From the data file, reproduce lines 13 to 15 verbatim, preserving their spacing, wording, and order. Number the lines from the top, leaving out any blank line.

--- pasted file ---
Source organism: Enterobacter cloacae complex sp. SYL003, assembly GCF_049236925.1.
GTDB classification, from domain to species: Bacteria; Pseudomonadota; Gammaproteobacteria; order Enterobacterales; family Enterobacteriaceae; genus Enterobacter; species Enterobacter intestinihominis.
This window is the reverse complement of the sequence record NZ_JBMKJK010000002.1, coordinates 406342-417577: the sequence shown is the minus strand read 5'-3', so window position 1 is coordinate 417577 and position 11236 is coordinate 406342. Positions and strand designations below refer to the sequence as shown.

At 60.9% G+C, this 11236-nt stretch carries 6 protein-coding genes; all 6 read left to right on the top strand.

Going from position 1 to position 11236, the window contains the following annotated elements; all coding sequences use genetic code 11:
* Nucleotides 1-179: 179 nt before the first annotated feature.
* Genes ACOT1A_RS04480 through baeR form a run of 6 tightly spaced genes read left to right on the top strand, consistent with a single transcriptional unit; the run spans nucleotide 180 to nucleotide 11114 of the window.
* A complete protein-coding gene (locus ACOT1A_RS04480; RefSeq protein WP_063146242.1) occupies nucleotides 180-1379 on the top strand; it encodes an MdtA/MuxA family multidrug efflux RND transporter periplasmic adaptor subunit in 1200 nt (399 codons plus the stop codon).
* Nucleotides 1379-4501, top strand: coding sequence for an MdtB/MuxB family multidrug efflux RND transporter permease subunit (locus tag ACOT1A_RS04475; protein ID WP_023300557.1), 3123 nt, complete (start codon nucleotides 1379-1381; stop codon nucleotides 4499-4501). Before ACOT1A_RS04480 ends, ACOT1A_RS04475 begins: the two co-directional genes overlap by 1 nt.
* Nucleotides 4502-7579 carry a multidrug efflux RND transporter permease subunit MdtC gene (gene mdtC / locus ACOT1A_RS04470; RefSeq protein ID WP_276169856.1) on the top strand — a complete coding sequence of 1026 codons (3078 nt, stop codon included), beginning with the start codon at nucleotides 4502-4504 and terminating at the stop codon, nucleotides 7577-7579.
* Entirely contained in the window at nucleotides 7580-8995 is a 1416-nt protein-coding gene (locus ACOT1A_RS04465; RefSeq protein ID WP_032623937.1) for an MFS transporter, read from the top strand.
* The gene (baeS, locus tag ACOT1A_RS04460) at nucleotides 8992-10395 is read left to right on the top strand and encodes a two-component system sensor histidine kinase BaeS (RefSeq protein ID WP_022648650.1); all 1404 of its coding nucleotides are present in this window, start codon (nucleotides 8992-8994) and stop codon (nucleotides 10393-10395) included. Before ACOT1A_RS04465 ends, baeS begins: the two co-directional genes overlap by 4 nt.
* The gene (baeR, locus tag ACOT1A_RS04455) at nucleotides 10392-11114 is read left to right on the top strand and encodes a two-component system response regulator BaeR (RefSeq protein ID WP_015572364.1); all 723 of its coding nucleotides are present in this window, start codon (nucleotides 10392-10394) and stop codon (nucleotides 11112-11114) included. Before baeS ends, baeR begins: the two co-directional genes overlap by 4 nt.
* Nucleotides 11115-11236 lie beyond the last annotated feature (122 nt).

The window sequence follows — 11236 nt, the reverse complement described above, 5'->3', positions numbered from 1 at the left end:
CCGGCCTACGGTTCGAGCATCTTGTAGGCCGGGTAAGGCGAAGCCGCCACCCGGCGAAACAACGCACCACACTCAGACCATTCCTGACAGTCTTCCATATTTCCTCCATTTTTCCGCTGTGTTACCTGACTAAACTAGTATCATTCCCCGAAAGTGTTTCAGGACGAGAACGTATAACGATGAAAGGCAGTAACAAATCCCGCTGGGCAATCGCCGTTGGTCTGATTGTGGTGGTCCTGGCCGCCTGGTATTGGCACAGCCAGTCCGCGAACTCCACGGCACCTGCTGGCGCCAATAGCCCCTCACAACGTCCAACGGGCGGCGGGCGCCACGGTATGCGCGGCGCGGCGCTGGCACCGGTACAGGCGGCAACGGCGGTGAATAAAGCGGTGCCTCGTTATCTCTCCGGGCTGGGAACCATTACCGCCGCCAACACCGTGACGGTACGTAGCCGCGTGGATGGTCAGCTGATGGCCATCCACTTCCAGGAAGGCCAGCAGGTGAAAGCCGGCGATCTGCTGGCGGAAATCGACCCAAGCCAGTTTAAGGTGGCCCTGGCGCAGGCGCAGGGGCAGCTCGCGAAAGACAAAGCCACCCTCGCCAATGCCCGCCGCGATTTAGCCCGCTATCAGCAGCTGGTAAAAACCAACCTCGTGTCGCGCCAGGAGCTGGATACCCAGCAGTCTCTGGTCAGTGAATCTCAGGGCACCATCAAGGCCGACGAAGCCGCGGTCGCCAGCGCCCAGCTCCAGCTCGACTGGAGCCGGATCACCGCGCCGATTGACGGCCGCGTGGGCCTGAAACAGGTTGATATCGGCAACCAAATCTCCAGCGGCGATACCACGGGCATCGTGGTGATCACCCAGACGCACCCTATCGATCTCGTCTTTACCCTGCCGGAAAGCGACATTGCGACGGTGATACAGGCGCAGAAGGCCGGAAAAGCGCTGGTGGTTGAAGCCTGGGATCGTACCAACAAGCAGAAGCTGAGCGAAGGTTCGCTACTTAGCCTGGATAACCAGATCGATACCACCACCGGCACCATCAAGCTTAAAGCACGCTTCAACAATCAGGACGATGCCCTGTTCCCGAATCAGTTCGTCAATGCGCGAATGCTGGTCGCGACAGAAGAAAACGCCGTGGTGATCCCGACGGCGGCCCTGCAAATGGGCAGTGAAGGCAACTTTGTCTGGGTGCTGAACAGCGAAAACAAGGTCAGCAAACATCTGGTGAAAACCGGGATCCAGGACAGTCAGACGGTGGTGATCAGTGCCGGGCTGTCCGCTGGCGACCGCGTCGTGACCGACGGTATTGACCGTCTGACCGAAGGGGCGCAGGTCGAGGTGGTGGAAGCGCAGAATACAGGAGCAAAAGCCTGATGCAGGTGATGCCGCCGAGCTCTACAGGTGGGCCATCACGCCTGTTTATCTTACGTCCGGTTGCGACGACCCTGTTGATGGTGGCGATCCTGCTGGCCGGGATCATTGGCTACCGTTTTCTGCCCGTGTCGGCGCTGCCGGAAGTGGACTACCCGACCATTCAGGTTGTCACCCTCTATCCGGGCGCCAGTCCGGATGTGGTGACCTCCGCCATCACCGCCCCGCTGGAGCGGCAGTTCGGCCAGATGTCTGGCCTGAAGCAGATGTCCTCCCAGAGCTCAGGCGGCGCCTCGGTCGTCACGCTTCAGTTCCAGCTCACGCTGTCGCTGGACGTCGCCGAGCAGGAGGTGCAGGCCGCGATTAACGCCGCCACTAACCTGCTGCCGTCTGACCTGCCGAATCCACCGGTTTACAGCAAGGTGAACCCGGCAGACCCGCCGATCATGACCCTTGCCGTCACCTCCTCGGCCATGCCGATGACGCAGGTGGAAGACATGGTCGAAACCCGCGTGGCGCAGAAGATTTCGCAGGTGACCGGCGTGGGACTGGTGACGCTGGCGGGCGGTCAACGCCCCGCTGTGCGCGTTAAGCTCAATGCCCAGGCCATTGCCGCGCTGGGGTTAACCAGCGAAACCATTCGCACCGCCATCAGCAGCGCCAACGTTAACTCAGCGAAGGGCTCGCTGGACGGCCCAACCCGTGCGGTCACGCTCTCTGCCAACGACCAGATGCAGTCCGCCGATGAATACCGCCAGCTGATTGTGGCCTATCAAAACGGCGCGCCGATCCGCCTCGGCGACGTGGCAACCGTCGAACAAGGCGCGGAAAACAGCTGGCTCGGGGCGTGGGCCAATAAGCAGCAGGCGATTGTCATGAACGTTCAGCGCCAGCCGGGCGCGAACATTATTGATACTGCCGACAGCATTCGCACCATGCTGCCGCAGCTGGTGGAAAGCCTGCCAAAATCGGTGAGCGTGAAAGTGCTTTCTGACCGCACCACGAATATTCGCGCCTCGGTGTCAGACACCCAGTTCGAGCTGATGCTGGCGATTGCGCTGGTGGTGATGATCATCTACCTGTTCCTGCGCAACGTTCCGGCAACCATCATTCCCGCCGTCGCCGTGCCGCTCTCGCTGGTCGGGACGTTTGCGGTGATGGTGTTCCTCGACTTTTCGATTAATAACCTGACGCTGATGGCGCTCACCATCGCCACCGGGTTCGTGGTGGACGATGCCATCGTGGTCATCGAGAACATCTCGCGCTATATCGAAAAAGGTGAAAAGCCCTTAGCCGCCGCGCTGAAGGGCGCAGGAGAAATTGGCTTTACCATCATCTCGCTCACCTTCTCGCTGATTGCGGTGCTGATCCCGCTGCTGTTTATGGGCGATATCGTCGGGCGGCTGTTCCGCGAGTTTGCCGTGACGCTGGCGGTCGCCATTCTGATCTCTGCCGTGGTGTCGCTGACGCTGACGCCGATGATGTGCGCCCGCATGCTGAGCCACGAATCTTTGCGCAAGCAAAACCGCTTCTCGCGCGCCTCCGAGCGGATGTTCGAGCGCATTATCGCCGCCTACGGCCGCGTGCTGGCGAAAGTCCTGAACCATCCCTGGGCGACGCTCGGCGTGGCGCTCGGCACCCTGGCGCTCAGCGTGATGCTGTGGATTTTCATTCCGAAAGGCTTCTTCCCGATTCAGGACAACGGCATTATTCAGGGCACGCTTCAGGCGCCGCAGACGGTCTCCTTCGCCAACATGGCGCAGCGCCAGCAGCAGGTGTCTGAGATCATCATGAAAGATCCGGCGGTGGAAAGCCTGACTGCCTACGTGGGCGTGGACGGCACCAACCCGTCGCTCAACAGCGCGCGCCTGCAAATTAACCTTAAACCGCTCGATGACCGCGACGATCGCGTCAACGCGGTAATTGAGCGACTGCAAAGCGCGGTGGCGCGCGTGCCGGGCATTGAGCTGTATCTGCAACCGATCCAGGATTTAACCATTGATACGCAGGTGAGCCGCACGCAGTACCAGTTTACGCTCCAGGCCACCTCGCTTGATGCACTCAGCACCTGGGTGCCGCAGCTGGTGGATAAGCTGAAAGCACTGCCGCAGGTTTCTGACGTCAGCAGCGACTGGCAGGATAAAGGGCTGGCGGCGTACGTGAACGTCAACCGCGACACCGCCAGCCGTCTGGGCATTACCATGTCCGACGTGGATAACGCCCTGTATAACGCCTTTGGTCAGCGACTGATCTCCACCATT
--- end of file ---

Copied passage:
* The gene (baeR, locus tag ACOT1A_RS04455) at nucleotides 10392-11114 is read left to right on the top strand and encodes a two-component system response regulator BaeR (RefSeq protein ID WP_015572364.1); all 723 of its coding nucleotides are present in this window, start codon (nucleotides 10392-10394) and stop codon (nucleotides 11112-11114) included. Before baeS ends, baeR begins: the two co-directional genes overlap by 4 nt.
* Nucleotides 11115-11236 lie beyond the last annotated feature (122 nt).

The window sequence follows — 11236 nt, the reverse complement described above, 5'->3', positions numbered from 1 at the left end: